The Ministry of Hospitality to the Lonely by Steve Wickham

by Christine Sine


Today’s post is another in the series Hospitality: Opening Doorways to the Kingdom. 

Touch your own loneliness
And there you may be
Able to accommodate another’s loneliness
So it’s hope they see.

“Ministers who have come to terms with their own loneliness and are at home in their own houses are hosts who offer hospitality to their guests.”
~ Henri J.M. Nouwen (1932-1996)

LONELINESS is a great and untapped ally, if only we can be honest in our lack. The greatest thing about loneliness is it’s something we all suffer. It therefore connects us intrinsically with each other and our own persons. As soon as we connect these ideals of lack, we determine that the upper limits of humanity are reached in simply being who we are – creatures of heaven subsisting, but for a time, here, on planet Earth.

After Earth all will make sense. It will make sense again as it has always made sense.

In our loneliness – in all its myriad forms – we will suffer as we will. But if we take that suffering as assumed, we have something for all other persons to cling to, if or when they need it. This is nothing about dependence – the other person on us or we on them. No, it’s about a safe haven where no pretence survives and connection flows between two beings made in the image of God.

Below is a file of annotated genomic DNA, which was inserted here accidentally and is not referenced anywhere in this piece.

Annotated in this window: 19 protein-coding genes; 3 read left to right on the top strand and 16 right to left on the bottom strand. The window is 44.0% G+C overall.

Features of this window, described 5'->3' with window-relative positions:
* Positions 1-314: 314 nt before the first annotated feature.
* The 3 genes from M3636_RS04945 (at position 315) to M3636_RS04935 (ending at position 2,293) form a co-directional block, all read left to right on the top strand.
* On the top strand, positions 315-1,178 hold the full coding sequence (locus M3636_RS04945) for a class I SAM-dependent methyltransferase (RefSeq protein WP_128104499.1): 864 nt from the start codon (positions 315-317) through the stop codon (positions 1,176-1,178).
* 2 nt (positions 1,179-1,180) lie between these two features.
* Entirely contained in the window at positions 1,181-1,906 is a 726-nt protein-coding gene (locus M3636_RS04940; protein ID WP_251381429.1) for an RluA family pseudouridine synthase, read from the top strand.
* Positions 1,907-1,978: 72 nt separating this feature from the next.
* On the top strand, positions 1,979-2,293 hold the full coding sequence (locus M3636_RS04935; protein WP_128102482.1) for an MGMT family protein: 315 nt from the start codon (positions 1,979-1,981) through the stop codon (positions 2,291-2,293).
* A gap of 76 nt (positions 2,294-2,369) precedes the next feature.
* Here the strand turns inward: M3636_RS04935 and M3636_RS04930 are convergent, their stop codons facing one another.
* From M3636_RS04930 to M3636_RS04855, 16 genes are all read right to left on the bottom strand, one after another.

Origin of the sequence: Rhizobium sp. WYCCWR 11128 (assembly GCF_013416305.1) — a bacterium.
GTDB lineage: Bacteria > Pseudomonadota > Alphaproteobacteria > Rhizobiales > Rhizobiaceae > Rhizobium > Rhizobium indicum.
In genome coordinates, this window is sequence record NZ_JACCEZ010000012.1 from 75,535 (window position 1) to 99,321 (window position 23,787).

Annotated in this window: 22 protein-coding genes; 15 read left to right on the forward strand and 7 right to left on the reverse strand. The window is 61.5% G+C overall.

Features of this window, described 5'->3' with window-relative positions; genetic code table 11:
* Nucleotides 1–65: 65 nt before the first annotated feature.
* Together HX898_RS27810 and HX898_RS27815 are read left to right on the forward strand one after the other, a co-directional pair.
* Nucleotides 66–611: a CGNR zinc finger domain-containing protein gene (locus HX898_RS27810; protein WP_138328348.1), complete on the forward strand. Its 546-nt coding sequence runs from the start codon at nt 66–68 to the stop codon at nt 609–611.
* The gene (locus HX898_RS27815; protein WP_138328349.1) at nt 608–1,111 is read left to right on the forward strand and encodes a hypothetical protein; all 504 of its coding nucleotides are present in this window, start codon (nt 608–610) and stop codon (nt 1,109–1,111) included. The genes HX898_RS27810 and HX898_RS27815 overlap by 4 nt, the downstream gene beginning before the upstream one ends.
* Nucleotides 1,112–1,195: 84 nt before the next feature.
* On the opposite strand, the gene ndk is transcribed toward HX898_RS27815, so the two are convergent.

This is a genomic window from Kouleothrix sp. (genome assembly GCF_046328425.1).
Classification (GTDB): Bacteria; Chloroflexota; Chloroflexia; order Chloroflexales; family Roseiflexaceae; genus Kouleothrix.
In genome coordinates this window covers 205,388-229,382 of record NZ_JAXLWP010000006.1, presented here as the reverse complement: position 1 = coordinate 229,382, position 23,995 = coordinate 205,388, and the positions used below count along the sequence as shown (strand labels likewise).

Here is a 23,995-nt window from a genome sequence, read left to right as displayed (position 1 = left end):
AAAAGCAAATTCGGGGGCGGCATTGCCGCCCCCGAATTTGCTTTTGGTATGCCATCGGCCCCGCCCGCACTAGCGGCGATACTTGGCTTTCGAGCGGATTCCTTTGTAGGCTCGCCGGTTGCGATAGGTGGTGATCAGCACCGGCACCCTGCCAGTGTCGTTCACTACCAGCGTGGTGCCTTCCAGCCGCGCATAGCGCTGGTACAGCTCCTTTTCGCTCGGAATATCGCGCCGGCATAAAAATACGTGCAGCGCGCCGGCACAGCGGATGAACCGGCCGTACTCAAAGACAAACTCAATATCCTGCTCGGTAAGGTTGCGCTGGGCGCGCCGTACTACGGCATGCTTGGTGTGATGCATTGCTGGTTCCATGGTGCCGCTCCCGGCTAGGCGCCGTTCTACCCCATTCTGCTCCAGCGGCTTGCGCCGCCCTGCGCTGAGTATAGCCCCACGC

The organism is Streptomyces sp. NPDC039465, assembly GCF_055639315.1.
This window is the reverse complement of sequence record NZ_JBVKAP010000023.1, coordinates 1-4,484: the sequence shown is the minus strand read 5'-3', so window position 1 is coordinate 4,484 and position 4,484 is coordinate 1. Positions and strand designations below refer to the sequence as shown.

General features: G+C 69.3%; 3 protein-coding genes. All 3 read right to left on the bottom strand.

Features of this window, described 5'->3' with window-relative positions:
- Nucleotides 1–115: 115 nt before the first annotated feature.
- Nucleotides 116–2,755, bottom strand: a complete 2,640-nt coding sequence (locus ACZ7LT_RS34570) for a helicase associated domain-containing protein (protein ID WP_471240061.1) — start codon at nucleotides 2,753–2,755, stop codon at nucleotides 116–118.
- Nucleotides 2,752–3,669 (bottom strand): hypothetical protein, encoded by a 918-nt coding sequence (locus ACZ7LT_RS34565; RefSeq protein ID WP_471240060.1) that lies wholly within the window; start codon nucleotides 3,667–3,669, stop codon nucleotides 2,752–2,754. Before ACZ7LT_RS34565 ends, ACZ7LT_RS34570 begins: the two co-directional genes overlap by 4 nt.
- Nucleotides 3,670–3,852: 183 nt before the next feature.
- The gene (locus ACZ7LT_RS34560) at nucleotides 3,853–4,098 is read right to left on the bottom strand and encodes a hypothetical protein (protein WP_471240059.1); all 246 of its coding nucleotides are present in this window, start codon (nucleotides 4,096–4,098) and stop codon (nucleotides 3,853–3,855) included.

Wherever there is truth, there is safety. That’s because in the truth is grace. Because loneliness is an existential truth – that all who exist suffer loneliness – it is an abiding fact of life that offers goodness, not horror; hope, not despair.

In itself, loneliness is the answer, for loneliness is the invitation to entry upon the Divine. God meets us there. There we will recognize God.

The best ministers offer not their skills, their knowledge, their gifting, and their experience, but, according to Nouwen, they offer their very selves. They are vessels of comfort in their own beings. They afford those who call into their home, lodging, free of board and keep, for space is determined on the eternal need. No material thing comes close.

Being of this modus operandi, there is no reason for self-doubt on either side – the minister or the ministered-to. There is every assurance afforded by simple authenticity – when two can be one together, invoking the eternal space where God is mysteriously present. Two, in this way, transcend loneliness, for they have overcome, in the moment, every worldly need.


Loneliness is a true ally if we can accommodate a new truth: loneliness connects us all. Tap into loneliness with another human being and see what God does!

© 2014 S. J. Wickham.

Today’s post is written by Steve Wickham who is a regular contributor to this blog from Perth Australia. He is a Baptist Pastor who holds Degrees in Science, Divinity, and Counselling. Steve writes at: and

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